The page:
FUHS begins implementing CPR training


Photo Cred: Associated Press

Karen Martinez, Staff Writer

In 2016, the state of California passed Assembly Bill AB-1719 which requires schools to implement CPR training as part of the health education course that students are required to take prior to graduating.

This spring, FUHS officially began implementing this requirement by having all freshmen and seniors complete the CPR training course using dummies donated by a community member to the high school district.

Principal Laura Rubio believes this training will benefit students greatly and hopes that they will be better prepared for any type of emergency.

“I think it’s important for all of us to be able to help each other in case of an emergency,” Principal Rubio said. “I’d like to know that students are at least a little better prepared than before. With the changing issues in our society, we never know when we’re going to be faced with an emergency.”

Even though this bill was passed in 2016, it has taken FJUHSD three years to officially begin training students as it was a process that took detailed planning and learning through a trial and error process.

“Laws like AB-1719 take a while to trickle down into the actual implementation of it. Our school district began implementation with the pilot at BPHS,” Principal Rubio said.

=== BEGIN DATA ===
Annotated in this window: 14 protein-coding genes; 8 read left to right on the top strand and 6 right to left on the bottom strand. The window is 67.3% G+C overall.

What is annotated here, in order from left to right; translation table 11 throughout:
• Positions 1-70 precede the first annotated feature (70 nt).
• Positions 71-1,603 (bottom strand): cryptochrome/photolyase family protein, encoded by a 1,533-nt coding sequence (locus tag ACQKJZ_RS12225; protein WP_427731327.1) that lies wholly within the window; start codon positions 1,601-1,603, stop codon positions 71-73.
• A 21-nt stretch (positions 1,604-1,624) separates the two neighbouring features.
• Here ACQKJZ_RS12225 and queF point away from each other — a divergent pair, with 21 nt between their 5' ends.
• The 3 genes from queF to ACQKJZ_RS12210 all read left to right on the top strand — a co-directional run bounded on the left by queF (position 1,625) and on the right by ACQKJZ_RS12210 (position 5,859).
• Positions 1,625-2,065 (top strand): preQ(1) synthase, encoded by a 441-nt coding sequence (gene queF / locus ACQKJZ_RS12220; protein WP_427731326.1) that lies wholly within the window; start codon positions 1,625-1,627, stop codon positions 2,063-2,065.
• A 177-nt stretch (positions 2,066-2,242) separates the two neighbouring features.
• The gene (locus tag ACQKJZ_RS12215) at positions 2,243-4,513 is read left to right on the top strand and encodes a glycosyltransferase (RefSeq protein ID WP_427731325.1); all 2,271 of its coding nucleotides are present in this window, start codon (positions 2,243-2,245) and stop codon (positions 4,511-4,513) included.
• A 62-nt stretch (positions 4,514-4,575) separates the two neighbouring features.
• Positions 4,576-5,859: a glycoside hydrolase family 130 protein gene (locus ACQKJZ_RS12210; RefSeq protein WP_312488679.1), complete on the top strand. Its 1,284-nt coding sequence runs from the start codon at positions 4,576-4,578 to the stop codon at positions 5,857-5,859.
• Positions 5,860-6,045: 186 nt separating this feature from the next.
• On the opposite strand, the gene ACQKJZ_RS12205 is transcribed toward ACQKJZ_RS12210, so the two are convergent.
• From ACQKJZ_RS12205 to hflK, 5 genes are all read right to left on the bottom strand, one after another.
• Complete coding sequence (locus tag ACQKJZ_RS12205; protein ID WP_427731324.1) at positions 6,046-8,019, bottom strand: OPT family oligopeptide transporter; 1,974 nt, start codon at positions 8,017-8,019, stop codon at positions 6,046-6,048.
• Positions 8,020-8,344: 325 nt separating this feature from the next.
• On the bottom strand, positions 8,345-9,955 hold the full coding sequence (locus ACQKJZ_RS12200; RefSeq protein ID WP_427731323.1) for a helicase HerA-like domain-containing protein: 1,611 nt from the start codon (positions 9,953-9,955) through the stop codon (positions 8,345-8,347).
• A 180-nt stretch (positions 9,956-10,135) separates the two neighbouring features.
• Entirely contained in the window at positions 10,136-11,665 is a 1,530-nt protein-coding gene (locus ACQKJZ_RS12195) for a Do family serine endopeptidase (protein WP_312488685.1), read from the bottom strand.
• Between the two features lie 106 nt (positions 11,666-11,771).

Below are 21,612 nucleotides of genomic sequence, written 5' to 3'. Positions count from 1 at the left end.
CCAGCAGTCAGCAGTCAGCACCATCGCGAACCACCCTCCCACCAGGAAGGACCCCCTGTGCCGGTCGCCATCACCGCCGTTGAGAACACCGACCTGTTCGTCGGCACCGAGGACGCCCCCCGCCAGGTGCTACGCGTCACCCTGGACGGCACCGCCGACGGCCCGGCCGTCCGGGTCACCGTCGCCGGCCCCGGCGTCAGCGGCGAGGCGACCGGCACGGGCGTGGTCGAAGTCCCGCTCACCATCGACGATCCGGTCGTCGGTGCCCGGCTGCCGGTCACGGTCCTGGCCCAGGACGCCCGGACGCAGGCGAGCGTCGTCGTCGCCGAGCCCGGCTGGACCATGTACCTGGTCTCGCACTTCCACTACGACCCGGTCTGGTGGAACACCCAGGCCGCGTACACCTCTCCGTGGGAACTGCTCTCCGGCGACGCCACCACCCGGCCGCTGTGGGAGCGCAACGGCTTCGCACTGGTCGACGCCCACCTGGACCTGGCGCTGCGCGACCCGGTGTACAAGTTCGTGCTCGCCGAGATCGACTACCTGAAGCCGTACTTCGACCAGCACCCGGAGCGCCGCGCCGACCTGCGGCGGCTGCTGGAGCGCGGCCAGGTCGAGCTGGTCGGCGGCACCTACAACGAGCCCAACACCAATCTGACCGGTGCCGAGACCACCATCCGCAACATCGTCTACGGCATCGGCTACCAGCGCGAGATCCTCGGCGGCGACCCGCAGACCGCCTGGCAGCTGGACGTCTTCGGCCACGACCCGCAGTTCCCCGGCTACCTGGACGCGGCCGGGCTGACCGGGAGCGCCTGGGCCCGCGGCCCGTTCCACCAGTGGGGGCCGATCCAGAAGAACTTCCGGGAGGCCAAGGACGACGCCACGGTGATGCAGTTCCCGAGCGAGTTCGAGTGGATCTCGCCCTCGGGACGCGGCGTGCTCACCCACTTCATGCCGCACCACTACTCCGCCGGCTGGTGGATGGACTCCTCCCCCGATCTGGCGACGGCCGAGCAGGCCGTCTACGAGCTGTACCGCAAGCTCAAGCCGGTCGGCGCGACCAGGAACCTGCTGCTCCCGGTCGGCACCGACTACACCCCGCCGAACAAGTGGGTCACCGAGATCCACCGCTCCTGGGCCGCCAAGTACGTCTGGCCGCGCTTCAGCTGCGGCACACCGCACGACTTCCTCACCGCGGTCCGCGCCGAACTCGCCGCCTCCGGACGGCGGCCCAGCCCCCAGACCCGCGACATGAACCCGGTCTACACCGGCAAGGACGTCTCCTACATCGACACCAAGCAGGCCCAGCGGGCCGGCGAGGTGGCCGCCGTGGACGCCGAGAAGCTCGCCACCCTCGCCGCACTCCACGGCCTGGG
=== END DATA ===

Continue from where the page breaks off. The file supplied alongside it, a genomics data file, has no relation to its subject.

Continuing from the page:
Training began last year at Buena Park High School where students underwent the CPR training and were observed to see how long this training would take, how it would work, and what issues need to be resolved.

“Now the rest of us will take our turn, and by the end of the school year, all of us would [sic.] have trained our freshman and seniors,” Principal Rubios said.

Senior Ashlyn Keobouala is one of the seniors at FUHS who has completed the CPR training course, and she believes it taught her an important life skill.

“It’s a useful tool to have because you never know when someone’s life could be on the line, and if someone knows how to do CPR, then they could save their life,” Keobouala said.

In a society plagued with the constant possibility of being involved in an emergency, this CPR training could be the difference between life and death.